It's curious that these problems could exist in 2020 and 2022 after a co-creator of Julia claimed, in 2016, that the package load time problems were fixed. But this is the general pattern of Julia PR that we see. On any particular criticism, the criticism is one of: illegitimate, fixed soon or, when the criticism is more than a year old, already fixed. But we can see by looking at responses over time that the issues that are "already fixed" or "will be fixed soon" are, in fact, not fixed many years after claims that they were fixed. It's true that there is progress on the issues, but it wasn't really fair to say that package load time issues were fixed and "package loading is pretty fast" when it takes nearly two minutes to load a CSV and use a standard plotting library (an equivalent to ggplot2) to generate a plot in Julia. And likewise for correctness issues when there's still a steady stream of issues in core libraries, Julia itself, and libraries that are named as part of the magic that makes Julia great (e.g., autodiff is frequently named as a huge advantage of Julia when it comes to features, but then when it comes to bugs, those bugs don't count because they're not in Julia itself (that last comment, of course, has a comment from a Julia developer noting that all of the issues will be addressed soon).
There's a sleight of hand here where the reflexive response from a number of the co-creators as well as core developers of Julia is to brush off any particular issue with a comment that sounds plausible if read on HN or Twitter by someone who doesn't know people who've used Julia. This makes for good PR since, with an emerging language like Julia, most potential users won't have real connections who've used it seriously and the reflexive comments sound plausible if you don't look into them.
I use the word reflexive here because it seems that some co-creators of Julia respond to any criticism with a rebuttal, such as here, where a core developer responds to a post about showstopping bugs by saying that having bugs is actually good, and here, where in response to my noting that some people had commented that they were tired of misleading benchmarking practices by Julia developers, a co-creator of Julia drops in to say "I would like to let it be known for the record that I do not agree with your statements about Julia in this thread." But my statements in the thread were merely that there existed comments like https://news.ycombinator.com/item?id=24748582. It's quite nonsensical to state, for the record, a disagreement that those kinds of comments exist because they clearly do exist.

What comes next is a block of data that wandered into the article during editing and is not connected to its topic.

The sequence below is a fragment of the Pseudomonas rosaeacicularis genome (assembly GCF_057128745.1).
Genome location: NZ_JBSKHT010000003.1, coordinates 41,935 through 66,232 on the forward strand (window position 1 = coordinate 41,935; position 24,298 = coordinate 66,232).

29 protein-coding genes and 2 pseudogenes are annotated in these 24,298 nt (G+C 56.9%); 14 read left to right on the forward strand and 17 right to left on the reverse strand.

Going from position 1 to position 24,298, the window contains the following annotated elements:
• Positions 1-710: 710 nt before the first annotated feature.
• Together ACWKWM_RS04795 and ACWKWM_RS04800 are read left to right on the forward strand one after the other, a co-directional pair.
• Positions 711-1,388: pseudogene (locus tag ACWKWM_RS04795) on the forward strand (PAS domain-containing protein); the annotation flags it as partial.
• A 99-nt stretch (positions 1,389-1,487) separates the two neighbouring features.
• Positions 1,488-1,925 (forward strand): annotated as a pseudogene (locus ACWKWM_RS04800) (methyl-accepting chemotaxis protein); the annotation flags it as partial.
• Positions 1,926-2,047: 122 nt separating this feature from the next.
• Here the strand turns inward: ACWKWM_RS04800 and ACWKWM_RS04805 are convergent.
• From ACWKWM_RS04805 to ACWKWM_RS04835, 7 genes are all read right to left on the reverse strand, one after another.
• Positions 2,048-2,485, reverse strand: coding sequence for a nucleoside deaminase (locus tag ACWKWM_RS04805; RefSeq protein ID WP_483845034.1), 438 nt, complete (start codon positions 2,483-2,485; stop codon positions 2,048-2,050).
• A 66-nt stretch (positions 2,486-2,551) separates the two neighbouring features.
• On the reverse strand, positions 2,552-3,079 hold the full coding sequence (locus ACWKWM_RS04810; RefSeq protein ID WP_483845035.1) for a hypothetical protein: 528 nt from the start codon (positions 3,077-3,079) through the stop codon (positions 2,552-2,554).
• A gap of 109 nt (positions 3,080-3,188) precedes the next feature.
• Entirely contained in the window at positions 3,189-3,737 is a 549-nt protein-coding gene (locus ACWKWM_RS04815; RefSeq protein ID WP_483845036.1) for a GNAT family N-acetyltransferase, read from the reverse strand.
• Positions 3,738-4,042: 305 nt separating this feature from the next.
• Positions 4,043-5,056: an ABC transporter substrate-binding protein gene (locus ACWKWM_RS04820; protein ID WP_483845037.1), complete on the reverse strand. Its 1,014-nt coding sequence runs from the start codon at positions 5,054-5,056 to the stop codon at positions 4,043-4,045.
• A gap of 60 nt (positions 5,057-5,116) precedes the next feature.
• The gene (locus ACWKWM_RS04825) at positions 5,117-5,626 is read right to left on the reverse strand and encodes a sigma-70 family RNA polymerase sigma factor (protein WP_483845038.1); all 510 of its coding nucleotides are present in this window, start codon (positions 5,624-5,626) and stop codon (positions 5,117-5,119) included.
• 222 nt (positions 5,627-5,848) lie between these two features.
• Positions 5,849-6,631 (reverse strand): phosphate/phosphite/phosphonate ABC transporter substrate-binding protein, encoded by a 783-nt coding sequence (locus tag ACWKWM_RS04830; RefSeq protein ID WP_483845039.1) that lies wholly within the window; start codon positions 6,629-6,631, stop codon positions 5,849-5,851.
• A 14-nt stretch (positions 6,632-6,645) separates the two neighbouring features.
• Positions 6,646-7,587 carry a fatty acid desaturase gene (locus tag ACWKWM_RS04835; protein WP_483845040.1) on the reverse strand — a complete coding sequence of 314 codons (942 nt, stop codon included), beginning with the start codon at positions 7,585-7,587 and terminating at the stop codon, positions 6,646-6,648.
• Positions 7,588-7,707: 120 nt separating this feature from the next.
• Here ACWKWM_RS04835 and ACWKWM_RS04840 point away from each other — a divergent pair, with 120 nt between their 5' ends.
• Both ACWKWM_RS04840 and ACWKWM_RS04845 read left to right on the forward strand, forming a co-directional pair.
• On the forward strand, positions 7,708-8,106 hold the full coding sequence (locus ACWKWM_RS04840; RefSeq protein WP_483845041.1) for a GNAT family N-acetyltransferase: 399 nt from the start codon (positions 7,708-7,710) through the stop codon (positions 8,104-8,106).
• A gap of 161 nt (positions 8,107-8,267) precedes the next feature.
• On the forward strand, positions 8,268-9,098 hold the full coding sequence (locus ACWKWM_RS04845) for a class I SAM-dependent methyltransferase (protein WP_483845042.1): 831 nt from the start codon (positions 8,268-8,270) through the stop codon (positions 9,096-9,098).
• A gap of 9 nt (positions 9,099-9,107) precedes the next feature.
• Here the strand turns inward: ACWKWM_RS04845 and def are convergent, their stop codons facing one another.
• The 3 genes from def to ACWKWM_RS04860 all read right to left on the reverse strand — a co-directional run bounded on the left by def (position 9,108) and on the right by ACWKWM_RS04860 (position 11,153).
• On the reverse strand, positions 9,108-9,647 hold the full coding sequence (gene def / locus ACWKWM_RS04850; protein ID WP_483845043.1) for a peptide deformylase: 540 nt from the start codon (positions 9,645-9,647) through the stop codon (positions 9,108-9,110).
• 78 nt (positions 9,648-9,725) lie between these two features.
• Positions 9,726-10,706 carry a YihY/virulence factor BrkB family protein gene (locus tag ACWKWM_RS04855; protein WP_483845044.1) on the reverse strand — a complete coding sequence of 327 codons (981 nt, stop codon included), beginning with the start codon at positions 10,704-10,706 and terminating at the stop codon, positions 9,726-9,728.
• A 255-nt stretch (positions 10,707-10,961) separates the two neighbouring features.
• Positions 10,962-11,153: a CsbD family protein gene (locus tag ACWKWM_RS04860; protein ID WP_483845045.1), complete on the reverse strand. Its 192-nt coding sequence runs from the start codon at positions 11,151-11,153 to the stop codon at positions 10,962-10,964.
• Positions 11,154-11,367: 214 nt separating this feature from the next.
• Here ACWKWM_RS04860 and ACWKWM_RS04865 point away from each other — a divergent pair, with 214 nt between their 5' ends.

Another example of a reflexive response is this 2022 thread, where someone who tried Julia but stopped using it for serious work after running into one too many bugs that took weeks to debug suggests that the Julia ecosystem needs a rewrite because the attitude and culture in the community results in a large number of correctness issues. A core Julia developer "rebuts" the comment by saying that things are re-written all the time and gives examples of things that were re-written for performance reasons. Performance re-writes are, famously, a great way to introduce bugs, making the "rebuttal" actually a kind of anti-rebuttal. But, as is typical for many core Julia developers, the person saw that there was an issue (not enough re-writes) and reflexively responded with a denial, that there are enough re-writes.
These reflexive responses are pretty obviously bogus if you spend a bit of time reading them and looking at the historical context but this kind of "deny deny deny" response is generally highly effective PR and has been effective for Julia, so it's understandable that it's done. For example, on this 2020 comment that belies the 2016 comment about correctness being fixed that says that there were serious issues in 2016 but things are "now" good in 2020, someone responds "Thank you, this is very heartening." since it relieves them of their concern that there are still issues. Of course, you can see basically the same discussion on discussions in 2022, but people reading the discussion in 2022 generally won't go back to see that this same discussion happened in 2020, 2016, 2013, etc.
On the build uptime, the claim is that the issue causing uptime issues was fixed, but my comment there was on the attitude of brushing off the issue for an extended period of time with "works on my machine". As we can see from the examples above, the meta-issue of brushing off issues continued.